This conversation provided an opportunity for artists, arts organizations and those working in community impact sectors to explore questions about how the arts can be a part of our work to activate the SDG locally. We discussed the value arts bring to the community and how they can support community wellbeing, inclusion, resilience and many other goal of the SDGs. There is also a recognition that art can, and should exist and be practiced for arts sake – recognizing the inherent role and value of art in shaping our lives, relationships and ways of being.
We also learned that art and culture are not driving principles of the SDGs – yet art has the potential to contribute significantly to many of the SDGs. Given this gap – do we need an 18th culture focused SDG?
We are grateful to our panelists and those who joined us for the conversation. Looking forward to more discussions of arts, creativity, belonging and sustainability in our communities!
Watch the recorded session here.
Sarah Haanstra (She/her) is the Manager of Toward Common Ground (TCG), a project of the Guelph Community Health Centre where she is also the interim Primary Health Director. In her role with toward Common Ground, Sarah led the development of a local wellbeing framework that guides the work and focus of TCG. She has also led many projects focused on understanding local needs and impact.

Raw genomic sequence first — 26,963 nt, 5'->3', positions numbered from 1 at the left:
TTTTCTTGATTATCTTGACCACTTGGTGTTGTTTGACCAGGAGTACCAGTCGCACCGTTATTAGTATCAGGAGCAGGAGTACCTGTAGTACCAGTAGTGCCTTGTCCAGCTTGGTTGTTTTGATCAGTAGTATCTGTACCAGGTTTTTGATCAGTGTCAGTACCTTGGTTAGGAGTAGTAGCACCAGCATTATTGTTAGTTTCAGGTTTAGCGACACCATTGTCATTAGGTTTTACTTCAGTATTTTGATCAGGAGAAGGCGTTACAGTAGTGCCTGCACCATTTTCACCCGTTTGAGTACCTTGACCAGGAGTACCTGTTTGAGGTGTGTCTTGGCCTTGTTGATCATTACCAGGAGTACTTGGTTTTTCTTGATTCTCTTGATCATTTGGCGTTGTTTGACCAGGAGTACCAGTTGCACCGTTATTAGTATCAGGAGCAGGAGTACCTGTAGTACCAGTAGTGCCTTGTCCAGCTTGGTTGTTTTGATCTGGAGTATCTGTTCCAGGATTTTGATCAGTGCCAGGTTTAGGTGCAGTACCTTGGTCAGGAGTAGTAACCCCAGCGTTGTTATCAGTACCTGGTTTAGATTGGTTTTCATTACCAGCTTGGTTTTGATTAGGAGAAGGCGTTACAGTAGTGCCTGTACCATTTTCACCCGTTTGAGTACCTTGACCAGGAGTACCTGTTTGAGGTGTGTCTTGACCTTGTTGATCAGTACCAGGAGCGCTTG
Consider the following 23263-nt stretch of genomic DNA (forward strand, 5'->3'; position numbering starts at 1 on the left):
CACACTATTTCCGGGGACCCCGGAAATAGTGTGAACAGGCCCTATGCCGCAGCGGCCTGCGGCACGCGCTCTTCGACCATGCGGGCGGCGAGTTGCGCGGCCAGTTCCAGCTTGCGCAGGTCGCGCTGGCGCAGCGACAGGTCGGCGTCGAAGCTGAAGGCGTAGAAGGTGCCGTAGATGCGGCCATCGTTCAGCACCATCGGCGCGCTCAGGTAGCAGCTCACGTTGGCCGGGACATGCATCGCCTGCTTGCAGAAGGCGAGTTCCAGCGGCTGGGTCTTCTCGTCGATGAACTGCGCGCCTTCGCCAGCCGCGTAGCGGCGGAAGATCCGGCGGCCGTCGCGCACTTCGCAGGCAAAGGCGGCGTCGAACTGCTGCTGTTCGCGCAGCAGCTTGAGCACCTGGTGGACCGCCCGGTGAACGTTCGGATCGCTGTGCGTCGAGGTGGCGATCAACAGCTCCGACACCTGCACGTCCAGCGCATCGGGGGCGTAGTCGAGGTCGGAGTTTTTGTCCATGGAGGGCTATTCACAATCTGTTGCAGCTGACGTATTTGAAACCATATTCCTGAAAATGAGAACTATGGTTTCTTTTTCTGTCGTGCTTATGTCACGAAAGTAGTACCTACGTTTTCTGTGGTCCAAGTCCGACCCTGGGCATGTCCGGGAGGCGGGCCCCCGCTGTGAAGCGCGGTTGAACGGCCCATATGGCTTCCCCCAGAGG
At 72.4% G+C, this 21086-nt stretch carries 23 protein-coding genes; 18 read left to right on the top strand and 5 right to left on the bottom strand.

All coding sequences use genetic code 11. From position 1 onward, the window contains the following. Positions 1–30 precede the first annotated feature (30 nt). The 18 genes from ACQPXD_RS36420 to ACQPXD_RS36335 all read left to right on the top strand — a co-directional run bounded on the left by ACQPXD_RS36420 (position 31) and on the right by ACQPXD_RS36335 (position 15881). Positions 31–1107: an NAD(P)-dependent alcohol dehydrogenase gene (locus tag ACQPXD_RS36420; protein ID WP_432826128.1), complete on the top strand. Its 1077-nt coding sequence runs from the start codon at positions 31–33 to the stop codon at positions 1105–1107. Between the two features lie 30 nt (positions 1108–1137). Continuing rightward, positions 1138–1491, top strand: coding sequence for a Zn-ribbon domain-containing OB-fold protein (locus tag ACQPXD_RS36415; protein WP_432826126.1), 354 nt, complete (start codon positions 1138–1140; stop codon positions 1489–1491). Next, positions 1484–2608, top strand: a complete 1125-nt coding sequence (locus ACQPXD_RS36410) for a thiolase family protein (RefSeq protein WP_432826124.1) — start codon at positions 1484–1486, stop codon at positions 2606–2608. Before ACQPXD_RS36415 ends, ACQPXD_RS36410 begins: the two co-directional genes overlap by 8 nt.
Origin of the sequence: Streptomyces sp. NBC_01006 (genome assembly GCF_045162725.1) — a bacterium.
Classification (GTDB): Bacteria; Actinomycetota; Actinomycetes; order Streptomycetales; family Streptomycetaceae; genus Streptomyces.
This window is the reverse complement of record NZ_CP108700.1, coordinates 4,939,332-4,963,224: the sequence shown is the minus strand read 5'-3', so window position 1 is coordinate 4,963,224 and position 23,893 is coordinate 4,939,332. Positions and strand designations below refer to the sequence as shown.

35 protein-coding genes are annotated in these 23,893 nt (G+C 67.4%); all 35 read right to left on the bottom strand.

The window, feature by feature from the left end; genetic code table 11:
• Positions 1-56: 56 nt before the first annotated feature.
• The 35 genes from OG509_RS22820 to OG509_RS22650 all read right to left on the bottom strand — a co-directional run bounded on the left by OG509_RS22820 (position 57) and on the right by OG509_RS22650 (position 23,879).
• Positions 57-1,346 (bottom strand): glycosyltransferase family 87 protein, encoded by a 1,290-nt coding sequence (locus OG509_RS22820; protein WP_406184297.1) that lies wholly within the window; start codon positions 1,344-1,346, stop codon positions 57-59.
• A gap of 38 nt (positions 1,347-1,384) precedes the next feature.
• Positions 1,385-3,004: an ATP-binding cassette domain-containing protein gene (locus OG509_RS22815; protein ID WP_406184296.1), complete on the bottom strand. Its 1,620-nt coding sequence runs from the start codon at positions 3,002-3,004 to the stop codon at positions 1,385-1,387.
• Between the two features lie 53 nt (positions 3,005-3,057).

Jessa Agilo (She/her) is the Founder, President & CEO, ArtsPond/Étang d’Arts, a nonprofit organization that aims to strengthen the potential of artistic expression to nurture healthy human ecosystems that cultivate equity and social cohesion. Jessa is an integrated arts creator, producer, educator, knowledge seeker, changemaker, and serial social entrepreneur with a three-decade career boosting social, spatial, economic, digital, and accessibility justice with, by, and for equity-seeking groups across all disciplines in Canadian arts and culture.
Michelle Peek (She/her) is the Founder of Art Not Shame a community-engaged, multidisciplinary arts organization serving youth and adults in Guelph and across Ontario. Michelle is a community-engaged educator and photographer. She is interested in the transformative role of art in community-based social justice projects and mental wellbeing. Michelle holds a PhD in English and Cultural Studies from McMaster University, where she studied love and belonging in contemporary queer, Indigenous, and human rights literature.